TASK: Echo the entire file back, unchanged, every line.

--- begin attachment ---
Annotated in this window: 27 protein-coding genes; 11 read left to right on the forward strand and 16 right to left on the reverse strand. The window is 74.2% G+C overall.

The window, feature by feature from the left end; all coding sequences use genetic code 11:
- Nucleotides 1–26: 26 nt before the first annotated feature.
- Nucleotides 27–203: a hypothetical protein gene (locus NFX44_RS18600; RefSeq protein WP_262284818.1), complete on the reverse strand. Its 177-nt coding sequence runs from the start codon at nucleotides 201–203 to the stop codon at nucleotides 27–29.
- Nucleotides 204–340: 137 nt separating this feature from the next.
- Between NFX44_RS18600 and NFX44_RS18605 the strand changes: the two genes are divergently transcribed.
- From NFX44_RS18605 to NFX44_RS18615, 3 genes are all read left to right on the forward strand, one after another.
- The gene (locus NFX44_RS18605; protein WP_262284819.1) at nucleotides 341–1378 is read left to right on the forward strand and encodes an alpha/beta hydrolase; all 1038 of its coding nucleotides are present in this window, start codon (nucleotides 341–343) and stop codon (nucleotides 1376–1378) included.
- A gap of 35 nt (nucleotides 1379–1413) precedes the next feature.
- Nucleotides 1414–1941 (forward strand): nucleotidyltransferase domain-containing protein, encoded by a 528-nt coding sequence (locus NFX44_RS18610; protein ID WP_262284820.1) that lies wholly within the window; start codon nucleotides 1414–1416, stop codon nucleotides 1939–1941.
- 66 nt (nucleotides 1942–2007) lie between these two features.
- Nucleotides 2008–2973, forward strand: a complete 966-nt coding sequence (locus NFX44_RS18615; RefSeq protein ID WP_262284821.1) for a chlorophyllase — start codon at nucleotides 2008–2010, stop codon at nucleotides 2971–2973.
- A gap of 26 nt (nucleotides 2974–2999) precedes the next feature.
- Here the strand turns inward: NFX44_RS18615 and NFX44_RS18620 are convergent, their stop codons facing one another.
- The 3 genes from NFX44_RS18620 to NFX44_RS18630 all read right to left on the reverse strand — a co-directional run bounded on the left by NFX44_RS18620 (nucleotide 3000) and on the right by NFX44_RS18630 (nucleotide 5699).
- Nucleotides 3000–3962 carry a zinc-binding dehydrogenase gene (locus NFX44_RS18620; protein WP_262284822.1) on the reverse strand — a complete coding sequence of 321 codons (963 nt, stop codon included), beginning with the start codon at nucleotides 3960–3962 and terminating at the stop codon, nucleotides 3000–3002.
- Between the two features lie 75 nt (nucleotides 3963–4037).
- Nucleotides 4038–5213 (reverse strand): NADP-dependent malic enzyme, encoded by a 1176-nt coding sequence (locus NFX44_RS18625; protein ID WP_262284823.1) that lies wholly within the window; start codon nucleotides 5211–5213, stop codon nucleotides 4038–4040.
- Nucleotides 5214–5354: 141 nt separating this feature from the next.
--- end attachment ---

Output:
Annotated in this window: 27 protein-coding genes; 11 read left to right on the forward strand and 16 right to left on the reverse strand. The window is 74.2% G+C overall.

The window, feature by feature from the left end; all coding sequences use genetic code 11:
- Nucleotides 1–26: 26 nt before the first annotated feature.
- Nucleotides 27–203: a hypothetical protein gene (locus NFX44_RS18600; RefSeq protein WP_262284818.1), complete on the reverse strand. Its 177-nt coding sequence runs from the start codon at nucleotides 201–203 to the stop codon at nucleotides 27–29.
- Nucleotides 204–340: 137 nt separating this feature from the next.
- Between NFX44_RS18600 and NFX44_RS18605 the strand changes: the two genes are divergently transcribed.
- From NFX44_RS18605 to NFX44_RS18615, 3 genes are all read left to right on the forward strand, one after another.
- The gene (locus NFX44_RS18605; protein WP_262284819.1) at nucleotides 341–1378 is read left to right on the forward strand and encodes an alpha/beta hydrolase; all 1038 of its coding nucleotides are present in this window, start codon (nucleotides 341–343) and stop codon (nucleotides 1376–1378) included.
- A gap of 35 nt (nucleotides 1379–1413) precedes the next feature.
- Nucleotides 1414–1941 (forward strand): nucleotidyltransferase domain-containing protein, encoded by a 528-nt coding sequence (locus NFX44_RS18610; protein ID WP_262284820.1) that lies wholly within the window; start codon nucleotides 1414–1416, stop codon nucleotides 1939–1941.
- 66 nt (nucleotides 1942–2007) lie between these two features.
- Nucleotides 2008–2973, forward strand: a complete 966-nt coding sequence (locus NFX44_RS18615; RefSeq protein ID WP_262284821.1) for a chlorophyllase — start codon at nucleotides 2008–2010, stop codon at nucleotides 2971–2973.
- A gap of 26 nt (nucleotides 2974–2999) precedes the next feature.
- Here the strand turns inward: NFX44_RS18615 and NFX44_RS18620 are convergent, their stop codons facing one another.
- The 3 genes from NFX44_RS18620 to NFX44_RS18630 all read right to left on the reverse strand — a co-directional run bounded on the left by NFX44_RS18620 (nucleotide 3000) and on the right by NFX44_RS18630 (nucleotide 5699).
- Nucleotides 3000–3962 carry a zinc-binding dehydrogenase gene (locus NFX44_RS18620; protein WP_262284822.1) on the reverse strand — a complete coding sequence of 321 codons (963 nt, stop codon included), beginning with the start codon at nucleotides 3960–3962 and terminating at the stop codon, nucleotides 3000–3002.
- Between the two features lie 75 nt (nucleotides 3963–4037).
- Nucleotides 4038–5213 (reverse strand): NADP-dependent malic enzyme, encoded by a 1176-nt coding sequence (locus NFX44_RS18625; protein ID WP_262284823.1) that lies wholly within the window; start codon nucleotides 5211–5213, stop codon nucleotides 4038–4040.
- Nucleotides 5214–5354: 141 nt separating this feature from the next.